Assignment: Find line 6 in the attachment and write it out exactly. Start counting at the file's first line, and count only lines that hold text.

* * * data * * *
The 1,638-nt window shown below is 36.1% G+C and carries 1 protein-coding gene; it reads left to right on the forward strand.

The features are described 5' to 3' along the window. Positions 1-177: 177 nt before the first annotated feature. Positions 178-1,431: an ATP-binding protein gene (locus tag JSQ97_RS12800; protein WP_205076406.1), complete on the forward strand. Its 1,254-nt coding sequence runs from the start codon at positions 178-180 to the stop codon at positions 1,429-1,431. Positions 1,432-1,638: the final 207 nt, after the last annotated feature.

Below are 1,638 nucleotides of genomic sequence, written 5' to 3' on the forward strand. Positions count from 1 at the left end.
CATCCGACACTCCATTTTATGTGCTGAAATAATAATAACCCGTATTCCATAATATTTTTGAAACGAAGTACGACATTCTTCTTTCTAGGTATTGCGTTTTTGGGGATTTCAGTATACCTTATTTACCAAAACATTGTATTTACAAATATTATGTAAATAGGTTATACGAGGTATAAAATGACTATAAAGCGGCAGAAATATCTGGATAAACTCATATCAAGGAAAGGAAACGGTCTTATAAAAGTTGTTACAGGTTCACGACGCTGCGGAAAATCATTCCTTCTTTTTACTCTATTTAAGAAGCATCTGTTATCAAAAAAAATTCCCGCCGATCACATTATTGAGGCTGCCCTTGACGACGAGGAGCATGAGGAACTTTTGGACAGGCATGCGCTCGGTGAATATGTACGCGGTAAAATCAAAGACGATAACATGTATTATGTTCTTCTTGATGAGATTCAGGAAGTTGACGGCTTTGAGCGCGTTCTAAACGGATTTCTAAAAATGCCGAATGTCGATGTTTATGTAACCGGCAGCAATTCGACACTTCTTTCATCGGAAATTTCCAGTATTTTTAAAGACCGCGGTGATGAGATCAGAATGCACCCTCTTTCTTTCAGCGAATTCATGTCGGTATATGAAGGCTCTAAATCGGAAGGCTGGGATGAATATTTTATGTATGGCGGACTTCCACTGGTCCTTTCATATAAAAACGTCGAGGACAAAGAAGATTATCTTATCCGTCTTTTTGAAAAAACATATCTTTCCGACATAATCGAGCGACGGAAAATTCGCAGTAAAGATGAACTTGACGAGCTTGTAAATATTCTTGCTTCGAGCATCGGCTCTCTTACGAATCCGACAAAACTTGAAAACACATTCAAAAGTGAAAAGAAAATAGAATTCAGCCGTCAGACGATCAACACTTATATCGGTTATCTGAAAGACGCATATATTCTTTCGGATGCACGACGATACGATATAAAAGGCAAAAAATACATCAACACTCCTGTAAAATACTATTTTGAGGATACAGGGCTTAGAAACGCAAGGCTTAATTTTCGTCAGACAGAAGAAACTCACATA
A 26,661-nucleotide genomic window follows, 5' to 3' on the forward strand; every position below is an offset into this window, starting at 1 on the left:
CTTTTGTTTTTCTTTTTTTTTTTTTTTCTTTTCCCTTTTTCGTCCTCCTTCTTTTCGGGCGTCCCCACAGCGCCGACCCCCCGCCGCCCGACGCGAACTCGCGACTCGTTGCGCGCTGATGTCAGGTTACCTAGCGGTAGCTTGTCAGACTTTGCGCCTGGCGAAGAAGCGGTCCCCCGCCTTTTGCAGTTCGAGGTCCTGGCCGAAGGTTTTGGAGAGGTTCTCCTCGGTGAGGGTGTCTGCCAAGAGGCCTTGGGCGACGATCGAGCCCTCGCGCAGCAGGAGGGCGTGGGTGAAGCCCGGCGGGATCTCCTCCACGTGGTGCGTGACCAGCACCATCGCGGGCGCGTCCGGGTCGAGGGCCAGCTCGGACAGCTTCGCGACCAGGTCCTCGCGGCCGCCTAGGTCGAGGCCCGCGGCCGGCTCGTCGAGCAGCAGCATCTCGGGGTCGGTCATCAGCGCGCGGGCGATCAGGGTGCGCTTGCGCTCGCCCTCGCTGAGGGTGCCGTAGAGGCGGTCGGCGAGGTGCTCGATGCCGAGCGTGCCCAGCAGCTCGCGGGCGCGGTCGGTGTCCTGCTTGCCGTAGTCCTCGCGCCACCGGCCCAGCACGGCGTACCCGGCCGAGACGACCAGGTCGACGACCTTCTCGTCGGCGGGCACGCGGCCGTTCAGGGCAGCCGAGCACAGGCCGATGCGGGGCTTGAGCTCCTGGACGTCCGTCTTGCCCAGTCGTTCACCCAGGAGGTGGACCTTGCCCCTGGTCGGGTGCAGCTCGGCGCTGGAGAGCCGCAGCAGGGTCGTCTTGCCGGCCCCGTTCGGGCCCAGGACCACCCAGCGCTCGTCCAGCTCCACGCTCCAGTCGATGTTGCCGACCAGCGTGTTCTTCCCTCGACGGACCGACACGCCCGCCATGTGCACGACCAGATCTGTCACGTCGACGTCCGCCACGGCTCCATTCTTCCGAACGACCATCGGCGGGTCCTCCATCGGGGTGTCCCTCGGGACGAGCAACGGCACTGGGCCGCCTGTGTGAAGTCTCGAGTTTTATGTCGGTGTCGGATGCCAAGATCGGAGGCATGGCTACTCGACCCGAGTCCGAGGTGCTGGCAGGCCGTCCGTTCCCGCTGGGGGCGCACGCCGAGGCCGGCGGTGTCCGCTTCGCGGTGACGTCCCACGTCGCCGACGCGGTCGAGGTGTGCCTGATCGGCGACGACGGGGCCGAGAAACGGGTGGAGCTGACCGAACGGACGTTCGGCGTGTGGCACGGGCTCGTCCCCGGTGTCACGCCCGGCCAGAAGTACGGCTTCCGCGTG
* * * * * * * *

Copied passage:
CTTTTGTTTTTCTTTTTTTTTTTTTTTCTTTTCCCTTTTTCGTCCTCCTTCTTTTCGGGCGTCCCCACAGCGCCGACCCCCCGCCGCCCGACGCGAACTCGCGACTCGTTGCGCGCTGATGTCAGGTTACCTAGCGGTAGCTTGTCAGACTTTGCGCCTGGCGAAGAAGCGGTCCCCCGCCTTTTGCAGTTCGAGGTCCTGGCCGAAGGTTTTGGAGAGGTTCTCCTCGGTGAGGGTGTCTGCCAAGAGGCCTTGGGCGACGATCGAGCCCTCGCGCAGCAGGAGGGCGTGGGTGAAGCCCGGCGGGATCTCCTCCACGTGGTGCGTGACCAGCACCATCGCGGGCGCGTCCGGGTCGAGGGCCAGCTCGGACAGCTTCGCGACCAGGTCCTCGCGGCCGCCTAGGTCGAGGCCCGCGGCCGGCTCGTCGAGCAGCAGCATCTCGGGGTCGGTCATCAGCGCGCGGGCGATCAGGGTGCGCTTGCGCTCGCCCTCGCTGAGGGTGCCGTAGAGGCGGTCGGCGAGGTGCTCGATGCCGAGCGTGCCCAGCAGCTCGCGGGCGCGGTCGGTGTCCTGCTTGCCGTAGTCCTCGCGCCACCGGCCCAGCACGGCGTACCCGGCCGAGACGACCAGGTCGACGACCTTCTCGTCGGCGGGCACGCGGCCGTTCAGGGCAGCCGAGCACAGGCCGATGCGGGGCTTGAGCTCCTGGACGTCCGTCTTGCCCAGTCGTTCACCCAGGAGGTGGACCTTGCCCCTGGTCGGGTGCAGCTCGGCGCTGGAGAGCCGCAGCAGGGTCGTCTTGCCGGCCCCGTTCGGGCCCAGGACCACCCAGCGCTCGTCCAGCTCCACGCTCCAGTCGATGTTGCCGACCAGCGTGTTCTTCCCTCGACGGACCGACACGCCCGCCATGTGCACGACCAGATCTGTCACGTCGACGTCCGCCACGGCTCCATTCTTCCGAACGACCATCGGCGGGTCCTCCATCGGGGTGTCCCTCGGGACGAGCAACGGCACTGGGCCGCCTGTGTGAAGTCTCGAGTTTTATGTCGGTGTCGGATGCCAAGATCGGAGGCATGGCTACTCGACCCGAGTCCGAGGTGCTGGCAGGCCGTCCGTTCCCGCTGGGGGCGCACGCCGAGGCCGGCGGTGTCCGCTTCGCGGTGACGTCCCACGTCGCCGACGCGGTCGAGGTGTGCCTGATCGGCGACGACGGGGCCGAGAAACGGGTGGAGCTGACCGAACGGACGTTCGGCGTGTGGCACGGGCTCGTCCCCGGTGTCACGCCCGGCCAGAAGTACGGCTTCCGCGTG